4

I have written the following code:

#!/bin/bash
#Simple array
array=(1 2 3 4 5)

echo ${array[*]}

And I am getting error: array.sh: 3: array.sh: Syntax error: "(" unexpected

From what I came to know from Google, that this might be due to the fact that Ubuntu is now not taking "#!/bin/bash" by default... but then again I added the line but the error is still coming.

Also I have tried by executing bash array.sh but no luck! It prints blank.

My Ubuntu version is: Ubuntu 14.04

  • sh array.sh will generate that error because ordinary bourne shells, such as dash, do not understand arrays. bash array.sh should work fine. I tested your script and, under bash, it works for me. – John1024 Aug 9 '14 at 19:43
  • @John1024, bash array.sh prints blank in my case. – Mistu4u Aug 9 '14 at 19:45
  • What does echo $BASH_VERSION say? You may have an old version of bash. – Ned Deily Aug 9 '14 at 19:46
  • @NedDeily, 4.3.8(1)-release – Mistu4u Aug 9 '14 at 19:47
  • 1
    Add set -x after the shebang line. – Ned Deily Aug 9 '14 at 19:57
13

Given that script:

#!/bin/bash
#Simple array
array=(1 2 3 4 5)

echo ${array[*]}

and assuming:

  • It's in a file in your current directory named array.sh;
  • You've done chmod +x array.sh;
  • You have a sufficiently new version of bash installed in /bin/bash (you report that you have 4.3.8, which is certainly new enough); and
  • You execute it correctly

then that should work without any problem.

If you execute the script by typing

./array.sh

the system will pay attention to the #!/bin/bash line and execute the script using /bin/bash.

If you execute it by typing something like:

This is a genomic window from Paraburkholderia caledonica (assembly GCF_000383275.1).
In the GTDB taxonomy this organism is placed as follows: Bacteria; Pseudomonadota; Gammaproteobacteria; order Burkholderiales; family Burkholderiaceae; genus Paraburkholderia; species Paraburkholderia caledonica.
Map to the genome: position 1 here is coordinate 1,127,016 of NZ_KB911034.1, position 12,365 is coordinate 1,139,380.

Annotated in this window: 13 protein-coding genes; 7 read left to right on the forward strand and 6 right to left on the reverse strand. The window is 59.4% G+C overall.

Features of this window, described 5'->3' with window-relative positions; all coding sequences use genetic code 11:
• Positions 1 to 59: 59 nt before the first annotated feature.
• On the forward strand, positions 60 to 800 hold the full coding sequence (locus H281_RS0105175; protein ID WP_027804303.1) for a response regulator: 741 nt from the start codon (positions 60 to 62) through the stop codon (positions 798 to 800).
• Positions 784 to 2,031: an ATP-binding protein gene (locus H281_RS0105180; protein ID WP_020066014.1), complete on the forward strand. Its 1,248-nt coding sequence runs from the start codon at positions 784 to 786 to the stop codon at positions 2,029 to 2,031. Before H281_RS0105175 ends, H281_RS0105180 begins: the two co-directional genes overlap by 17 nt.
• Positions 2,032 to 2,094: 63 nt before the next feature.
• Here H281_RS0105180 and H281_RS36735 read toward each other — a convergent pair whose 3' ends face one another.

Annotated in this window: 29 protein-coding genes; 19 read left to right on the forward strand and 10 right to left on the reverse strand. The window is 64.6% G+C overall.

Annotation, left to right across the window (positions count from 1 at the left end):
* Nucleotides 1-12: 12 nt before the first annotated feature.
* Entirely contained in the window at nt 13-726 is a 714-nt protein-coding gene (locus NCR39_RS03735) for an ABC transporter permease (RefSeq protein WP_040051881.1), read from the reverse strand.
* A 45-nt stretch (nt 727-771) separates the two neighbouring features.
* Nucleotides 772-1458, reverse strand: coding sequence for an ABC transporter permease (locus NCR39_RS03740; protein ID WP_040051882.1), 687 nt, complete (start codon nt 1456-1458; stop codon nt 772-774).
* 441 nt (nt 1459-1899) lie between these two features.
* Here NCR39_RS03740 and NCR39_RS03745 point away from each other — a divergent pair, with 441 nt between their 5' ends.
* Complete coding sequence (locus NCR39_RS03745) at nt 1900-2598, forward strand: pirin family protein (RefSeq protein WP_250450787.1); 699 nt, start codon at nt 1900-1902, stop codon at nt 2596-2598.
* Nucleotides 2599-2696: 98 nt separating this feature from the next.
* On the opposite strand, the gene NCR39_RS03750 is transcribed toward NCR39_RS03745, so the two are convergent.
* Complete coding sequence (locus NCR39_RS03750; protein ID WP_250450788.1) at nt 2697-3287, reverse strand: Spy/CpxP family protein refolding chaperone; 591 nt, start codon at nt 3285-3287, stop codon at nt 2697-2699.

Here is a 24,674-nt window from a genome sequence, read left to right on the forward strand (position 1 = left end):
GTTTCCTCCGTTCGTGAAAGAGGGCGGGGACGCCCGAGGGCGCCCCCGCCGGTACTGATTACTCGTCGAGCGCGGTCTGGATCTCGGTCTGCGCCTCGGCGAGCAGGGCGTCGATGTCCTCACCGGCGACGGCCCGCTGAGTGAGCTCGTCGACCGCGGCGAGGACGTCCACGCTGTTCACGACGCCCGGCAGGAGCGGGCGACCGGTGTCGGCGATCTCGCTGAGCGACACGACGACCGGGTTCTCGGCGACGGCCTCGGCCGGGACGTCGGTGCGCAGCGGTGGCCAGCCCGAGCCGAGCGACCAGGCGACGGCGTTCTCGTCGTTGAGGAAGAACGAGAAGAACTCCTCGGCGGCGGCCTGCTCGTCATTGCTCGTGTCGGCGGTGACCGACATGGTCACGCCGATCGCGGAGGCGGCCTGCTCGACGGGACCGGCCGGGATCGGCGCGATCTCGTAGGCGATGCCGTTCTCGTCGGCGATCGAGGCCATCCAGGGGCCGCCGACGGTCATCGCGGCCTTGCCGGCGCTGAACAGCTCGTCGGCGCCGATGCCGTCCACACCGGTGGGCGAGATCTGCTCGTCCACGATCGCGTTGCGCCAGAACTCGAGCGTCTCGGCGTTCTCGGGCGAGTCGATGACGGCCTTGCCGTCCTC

sh ./array.sh

then it will execute it using /bin/sh. On Ubuntu, /bin/sh is typically a symbolic link to /bin/dash, a Bourne-like shell that doesn't support arrays. That will give you exactly the error message that you report.

The shell used to execute a script is not affected by which shell you're currently using or by which shell is configured as your login shell in /etc/passwd or equivalent (unless you use the source or . command).

In your own answer, you say you fixed the problem by using chsh to change your default login shell to /bin/bash. That by itself should not have any effect. (And /bin/bash is the default login shell on Ubuntu anyway; had you changed it to something else previously?)

What must have happened is that you changed the command you use from sh ./array.sh to ./array.sh without realizing it.

Try running sh ./array.sh and see if you get the same error.

3

Instead of using sh to run the script,

try the following command:

bash ./array.sh
  • 1
    The script already has #!/bin/bash. The whole point of a shebang is that you can just execute the command without specifying how. Just use ./array.sh. – Keith Thompson Nov 5 '17 at 21:06
-2

I solved the problem miraculously. In order to solve the issue, I found a link where it was described to be gone by using the following code. After executing them, the issue got resolved.

chsh -s /bin/bash adhikarisubir

grep ^adhikarisubir /etc/passwd

FYI, "adhikarisubir" is my username.

After executing these commands, bash array.sh produced the desired result.

  • 3
    Strange. You should be able to run your bash scripts with the bash command even if your default shell is i.e. csh. I don't think this is a solution, only a 'work around'. – Bjørne Malmanger Aug 9 '14 at 20:07
  • @BjørneMalmanger, Agreed! However I recorded this answer so that if someone else faces this strange behavior in the system, he may find this solution helpful. – Mistu4u Aug 9 '14 at 20:13
  • 5
    I would be astonished if that made a difference. I strongly suspect you did something else that fixed the problem. – Keith Thompson Aug 9 '14 at 20:15

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